End of financial year credit card tips
Shop smarter, get your debt under control and start the new financial year right with these tips.
This time of year brings some of the biggest sales as retailers around Australia get ready for the new financial year. While these deals can offer huge savings, they also make it tempting to spend up big – especially if you're expecting a nice refund when you've done your tax return. If you're struggling with existing credit card debt, it can also be a good time to consolidate and repay your balances with a 0% balance transfer credit card.
You can use this guide to pick up tips whether you're taking advantage of end of financial year (EOFY) sales or getting your current debt under control.
Tips for using a credit card in the EOFY sales
- Be selective with your shopping. Going overboard on sale items is one thing, but going overboard on sale items when you don't need them and paying interest on them is another. So make sure the purchase is something that'll get you to your goals and is within your means so that you can pay it off in full before you're charged interest at the end of the statement period.
- Take advantage of interest-free days. If you regularly pay your card's balance in full by the due date on your statements, you should have access to a set number interest-free days. The maximum number of interest-free days are available at the start of each statement period, so check when this is to find out how long you'll have to pay off EOFY purchases before interest is charged.
- Consider a card with 0% p.a. on purchases. If you want longer to pay off your purchases or aren't eligible for interest-free days, you could shop around for a card with an interest-free promotion. At the end of the introductory period, the standard purchase interest rate will apply to any remaining balances and you should aim to repay your balance in full before then.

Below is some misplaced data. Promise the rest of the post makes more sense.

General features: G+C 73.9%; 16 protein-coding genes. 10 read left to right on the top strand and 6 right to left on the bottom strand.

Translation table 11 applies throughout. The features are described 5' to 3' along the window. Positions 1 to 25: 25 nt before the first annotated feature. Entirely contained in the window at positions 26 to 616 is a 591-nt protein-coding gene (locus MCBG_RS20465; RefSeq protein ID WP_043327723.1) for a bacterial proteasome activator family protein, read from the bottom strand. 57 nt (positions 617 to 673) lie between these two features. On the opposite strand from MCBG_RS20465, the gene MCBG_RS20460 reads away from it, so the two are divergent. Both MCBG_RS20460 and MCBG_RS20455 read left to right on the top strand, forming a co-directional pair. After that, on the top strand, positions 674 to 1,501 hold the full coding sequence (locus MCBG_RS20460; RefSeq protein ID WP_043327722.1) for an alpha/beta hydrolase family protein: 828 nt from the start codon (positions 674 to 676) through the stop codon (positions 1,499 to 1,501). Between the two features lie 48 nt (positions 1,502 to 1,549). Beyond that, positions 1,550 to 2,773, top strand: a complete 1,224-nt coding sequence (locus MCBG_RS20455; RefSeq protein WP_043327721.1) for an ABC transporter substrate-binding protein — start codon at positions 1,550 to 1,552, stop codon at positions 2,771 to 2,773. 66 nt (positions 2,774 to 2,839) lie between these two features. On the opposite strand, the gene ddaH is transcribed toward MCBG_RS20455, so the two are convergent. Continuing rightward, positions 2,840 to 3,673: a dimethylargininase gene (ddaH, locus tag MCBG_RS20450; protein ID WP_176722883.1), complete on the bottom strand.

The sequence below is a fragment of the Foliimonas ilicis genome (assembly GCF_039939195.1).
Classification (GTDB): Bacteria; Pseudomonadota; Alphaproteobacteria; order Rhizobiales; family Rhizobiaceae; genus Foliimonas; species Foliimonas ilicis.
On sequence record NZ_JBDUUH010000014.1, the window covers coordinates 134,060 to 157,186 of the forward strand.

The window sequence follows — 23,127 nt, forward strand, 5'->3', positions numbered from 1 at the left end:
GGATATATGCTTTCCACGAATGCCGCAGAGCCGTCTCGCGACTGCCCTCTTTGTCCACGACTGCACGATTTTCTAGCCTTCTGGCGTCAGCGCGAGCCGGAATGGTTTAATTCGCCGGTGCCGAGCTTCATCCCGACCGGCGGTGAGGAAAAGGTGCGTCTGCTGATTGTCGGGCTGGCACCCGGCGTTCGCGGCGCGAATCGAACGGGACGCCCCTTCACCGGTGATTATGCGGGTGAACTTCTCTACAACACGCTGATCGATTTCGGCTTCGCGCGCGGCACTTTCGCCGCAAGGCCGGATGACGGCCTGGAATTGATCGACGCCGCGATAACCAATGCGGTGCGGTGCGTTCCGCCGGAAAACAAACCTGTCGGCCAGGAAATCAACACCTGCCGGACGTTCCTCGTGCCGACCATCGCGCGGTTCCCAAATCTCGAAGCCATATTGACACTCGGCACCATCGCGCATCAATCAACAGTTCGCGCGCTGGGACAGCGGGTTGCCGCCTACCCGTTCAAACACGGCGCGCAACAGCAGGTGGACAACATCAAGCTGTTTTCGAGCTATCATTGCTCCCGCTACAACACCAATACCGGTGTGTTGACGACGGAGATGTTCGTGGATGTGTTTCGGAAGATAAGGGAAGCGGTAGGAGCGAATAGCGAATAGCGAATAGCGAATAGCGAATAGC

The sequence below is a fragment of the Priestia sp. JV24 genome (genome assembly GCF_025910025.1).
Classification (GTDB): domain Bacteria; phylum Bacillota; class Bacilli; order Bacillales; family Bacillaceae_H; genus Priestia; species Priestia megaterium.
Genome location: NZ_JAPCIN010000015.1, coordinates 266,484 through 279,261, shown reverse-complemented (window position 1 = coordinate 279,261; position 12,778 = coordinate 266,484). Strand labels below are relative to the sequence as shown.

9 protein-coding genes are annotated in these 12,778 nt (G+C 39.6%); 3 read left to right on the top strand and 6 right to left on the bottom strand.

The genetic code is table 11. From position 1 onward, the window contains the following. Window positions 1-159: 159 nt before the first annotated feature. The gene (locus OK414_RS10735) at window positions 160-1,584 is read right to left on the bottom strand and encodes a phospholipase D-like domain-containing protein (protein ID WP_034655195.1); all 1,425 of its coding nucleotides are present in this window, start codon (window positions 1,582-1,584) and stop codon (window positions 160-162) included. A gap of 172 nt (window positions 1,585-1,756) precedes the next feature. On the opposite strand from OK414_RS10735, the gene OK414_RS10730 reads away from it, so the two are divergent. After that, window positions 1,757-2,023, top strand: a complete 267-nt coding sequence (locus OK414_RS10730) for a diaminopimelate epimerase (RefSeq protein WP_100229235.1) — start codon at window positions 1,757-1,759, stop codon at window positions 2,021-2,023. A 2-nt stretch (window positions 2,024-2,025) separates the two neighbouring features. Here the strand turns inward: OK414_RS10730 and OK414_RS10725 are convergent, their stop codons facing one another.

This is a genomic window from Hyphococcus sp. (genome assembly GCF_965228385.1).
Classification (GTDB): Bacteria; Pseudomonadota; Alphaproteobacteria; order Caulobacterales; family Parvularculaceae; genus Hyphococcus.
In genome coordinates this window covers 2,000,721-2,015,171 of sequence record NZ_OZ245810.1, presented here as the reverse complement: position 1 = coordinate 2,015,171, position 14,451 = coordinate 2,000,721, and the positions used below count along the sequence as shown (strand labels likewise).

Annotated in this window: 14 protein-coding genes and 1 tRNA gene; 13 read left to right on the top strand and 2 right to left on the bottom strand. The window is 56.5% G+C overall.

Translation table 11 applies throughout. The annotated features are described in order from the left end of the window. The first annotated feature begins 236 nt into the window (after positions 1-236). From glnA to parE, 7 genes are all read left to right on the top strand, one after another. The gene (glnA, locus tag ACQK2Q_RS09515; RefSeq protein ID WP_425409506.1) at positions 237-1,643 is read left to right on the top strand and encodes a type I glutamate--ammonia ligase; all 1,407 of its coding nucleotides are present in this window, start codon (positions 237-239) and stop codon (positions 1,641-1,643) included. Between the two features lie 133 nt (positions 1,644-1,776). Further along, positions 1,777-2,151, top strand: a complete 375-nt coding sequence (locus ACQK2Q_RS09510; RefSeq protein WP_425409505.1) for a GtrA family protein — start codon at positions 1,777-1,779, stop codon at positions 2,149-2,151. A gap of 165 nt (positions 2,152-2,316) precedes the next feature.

- Earn rewards for your spending. If you have a reward or frequent flyer credit card, you could use it to earn points for most EOFY purchases you make. Just keep in mind that some purchases, such as gift cards or foreign cash, may not be eligible to earn points.
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Hack: How using a credit card could make it easier to do your tax return
If the thought of organising your tax deductions is already frustrating you and you're disciplined enough with your spending, you could consider using a credit card for these transactions. Having a designated credit card you only use for tax-deductible expenses is one way to provide proof of these purchases when it comes to scoring some deductions. If you don't already have one you can compare them here.
Paying your tax bill with a credit card
If you're planning to use your credit card to pay the Australian Taxation Office (ATO), be aware that a card payment fee will apply. Check out this guide on paying the ATO with a credit card for more information. If you also want to earn reward or frequent flyer points for your payment, check that your credit card is one of the few that offers points for payments to the ATO.
Tips for using a credit card to manage your debt
- Use a balance transfer card. If your credit card debt is collecting interest, you could move it to a card with 0% interest on balance transfers for a promotional period. The interest-free periods can last up to 26 months and at the end of the promotional period, you'll be charged a higher revert rate. If you pay your balance in full before you're charged interest, it can be a useful way to repay your debt quicker and save on interest costs.
- Consolidate your debts. If you have more than one credit card, you can also consolidate your debt with a balance transfer card. Not only will your debts be easier to manage under one account, but you'll also save by paying no interest on your combined balance.
- Avoid making purchases. Balance transfer cards usually charge high purchase interest rates. You also won't access interest-free days if you're paying off a debt from a balance transfer, so it's wise to avoid making purchases and to concentrate on clearing your current debt.
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